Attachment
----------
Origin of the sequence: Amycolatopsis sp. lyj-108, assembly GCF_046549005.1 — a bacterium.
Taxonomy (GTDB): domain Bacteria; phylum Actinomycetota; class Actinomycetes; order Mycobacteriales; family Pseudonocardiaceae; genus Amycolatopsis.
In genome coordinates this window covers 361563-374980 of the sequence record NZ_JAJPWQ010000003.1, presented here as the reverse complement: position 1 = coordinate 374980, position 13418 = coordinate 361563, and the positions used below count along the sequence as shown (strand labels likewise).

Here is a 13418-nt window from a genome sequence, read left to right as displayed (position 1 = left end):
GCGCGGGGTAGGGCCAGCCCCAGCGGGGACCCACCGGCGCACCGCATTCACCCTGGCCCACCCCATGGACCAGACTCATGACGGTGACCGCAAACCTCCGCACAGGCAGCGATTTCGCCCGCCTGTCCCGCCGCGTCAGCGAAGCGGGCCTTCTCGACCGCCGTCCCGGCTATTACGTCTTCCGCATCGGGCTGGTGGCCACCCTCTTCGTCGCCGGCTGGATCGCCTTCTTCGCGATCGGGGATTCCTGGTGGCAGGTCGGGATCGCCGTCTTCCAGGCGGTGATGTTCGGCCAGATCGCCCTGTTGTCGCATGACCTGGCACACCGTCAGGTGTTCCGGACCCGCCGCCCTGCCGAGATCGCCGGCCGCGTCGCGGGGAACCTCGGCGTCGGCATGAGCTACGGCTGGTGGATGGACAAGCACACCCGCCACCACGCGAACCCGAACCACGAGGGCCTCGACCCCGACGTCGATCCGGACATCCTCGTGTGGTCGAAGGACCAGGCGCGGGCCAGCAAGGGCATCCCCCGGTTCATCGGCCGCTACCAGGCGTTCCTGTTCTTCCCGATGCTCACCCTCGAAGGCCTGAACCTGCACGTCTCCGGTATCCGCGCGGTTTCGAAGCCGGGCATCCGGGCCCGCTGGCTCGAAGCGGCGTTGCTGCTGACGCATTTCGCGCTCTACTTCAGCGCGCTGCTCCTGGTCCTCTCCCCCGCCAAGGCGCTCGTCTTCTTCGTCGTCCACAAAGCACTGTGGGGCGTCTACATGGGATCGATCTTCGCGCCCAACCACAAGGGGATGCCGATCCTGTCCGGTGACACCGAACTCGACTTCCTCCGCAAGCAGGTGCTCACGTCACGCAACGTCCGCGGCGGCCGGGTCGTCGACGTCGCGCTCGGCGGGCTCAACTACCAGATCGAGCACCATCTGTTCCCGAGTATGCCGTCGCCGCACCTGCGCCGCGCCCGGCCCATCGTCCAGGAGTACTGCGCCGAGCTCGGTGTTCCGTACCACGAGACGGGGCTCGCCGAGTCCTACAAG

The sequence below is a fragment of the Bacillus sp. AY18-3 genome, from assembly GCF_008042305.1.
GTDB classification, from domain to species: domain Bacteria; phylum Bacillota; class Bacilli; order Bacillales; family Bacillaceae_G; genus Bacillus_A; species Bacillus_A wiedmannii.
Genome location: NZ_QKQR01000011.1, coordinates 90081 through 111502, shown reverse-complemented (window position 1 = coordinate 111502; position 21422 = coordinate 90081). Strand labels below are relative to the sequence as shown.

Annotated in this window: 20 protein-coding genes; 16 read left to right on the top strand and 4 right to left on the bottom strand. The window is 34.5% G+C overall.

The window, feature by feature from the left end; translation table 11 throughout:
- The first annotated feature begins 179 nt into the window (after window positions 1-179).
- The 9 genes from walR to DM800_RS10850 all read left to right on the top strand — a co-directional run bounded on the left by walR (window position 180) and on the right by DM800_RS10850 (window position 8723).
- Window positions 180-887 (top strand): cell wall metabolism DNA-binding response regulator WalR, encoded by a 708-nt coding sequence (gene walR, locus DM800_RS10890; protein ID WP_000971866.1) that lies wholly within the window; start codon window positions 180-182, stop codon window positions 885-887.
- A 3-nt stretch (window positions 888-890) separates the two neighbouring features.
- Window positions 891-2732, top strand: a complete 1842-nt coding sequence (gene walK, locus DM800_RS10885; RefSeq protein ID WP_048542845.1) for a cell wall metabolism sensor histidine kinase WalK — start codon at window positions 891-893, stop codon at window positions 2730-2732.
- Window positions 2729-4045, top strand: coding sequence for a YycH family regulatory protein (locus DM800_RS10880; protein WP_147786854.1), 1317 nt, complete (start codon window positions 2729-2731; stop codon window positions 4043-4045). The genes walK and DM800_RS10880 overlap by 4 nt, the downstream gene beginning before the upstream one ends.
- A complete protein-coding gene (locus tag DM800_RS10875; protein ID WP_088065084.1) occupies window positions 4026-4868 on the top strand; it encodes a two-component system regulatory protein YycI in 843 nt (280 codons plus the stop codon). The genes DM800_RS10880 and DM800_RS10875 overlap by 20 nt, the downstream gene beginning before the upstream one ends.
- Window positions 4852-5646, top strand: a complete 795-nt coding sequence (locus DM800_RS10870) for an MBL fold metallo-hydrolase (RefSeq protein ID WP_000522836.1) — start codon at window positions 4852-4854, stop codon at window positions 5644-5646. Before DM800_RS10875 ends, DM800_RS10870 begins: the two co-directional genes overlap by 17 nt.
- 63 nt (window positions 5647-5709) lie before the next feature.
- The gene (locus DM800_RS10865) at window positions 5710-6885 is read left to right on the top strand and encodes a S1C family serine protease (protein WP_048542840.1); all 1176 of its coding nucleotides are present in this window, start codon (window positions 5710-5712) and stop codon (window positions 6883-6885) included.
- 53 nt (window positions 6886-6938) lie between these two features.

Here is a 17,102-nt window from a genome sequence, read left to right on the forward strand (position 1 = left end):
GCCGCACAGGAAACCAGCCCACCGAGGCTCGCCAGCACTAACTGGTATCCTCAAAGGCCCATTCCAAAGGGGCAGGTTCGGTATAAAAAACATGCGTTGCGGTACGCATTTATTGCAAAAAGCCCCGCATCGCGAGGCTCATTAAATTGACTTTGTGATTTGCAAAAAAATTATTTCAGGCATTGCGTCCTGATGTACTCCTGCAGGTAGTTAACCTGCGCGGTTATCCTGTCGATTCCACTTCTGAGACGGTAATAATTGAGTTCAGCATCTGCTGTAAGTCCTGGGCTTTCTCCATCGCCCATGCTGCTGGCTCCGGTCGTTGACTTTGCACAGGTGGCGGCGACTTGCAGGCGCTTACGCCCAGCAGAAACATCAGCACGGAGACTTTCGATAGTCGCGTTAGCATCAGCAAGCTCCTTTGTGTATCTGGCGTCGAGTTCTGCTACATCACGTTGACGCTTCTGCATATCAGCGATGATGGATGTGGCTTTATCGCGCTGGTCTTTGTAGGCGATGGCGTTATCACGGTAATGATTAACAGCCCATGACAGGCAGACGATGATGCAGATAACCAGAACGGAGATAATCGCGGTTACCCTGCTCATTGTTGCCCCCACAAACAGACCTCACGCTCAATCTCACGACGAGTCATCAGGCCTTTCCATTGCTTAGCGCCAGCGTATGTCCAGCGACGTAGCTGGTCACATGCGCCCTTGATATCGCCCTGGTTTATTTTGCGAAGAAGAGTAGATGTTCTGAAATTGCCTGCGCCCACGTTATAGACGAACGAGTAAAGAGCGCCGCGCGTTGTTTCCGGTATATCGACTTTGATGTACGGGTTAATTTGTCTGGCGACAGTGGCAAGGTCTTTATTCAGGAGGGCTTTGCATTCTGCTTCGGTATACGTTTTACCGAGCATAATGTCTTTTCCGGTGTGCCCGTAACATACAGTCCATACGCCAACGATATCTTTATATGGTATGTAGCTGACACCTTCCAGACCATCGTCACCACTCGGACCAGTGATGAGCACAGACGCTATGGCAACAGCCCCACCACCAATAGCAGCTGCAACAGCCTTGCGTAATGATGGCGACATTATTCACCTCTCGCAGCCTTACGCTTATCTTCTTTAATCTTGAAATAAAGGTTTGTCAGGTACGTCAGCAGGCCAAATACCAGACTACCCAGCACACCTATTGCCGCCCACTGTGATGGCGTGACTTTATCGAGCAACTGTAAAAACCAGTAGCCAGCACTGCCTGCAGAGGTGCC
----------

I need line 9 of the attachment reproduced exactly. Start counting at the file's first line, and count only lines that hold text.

Annotated in this window: 20 protein-coding genes; 16 read left to right on the top strand and 4 right to left on the bottom strand. The window is 34.5% G+C overall.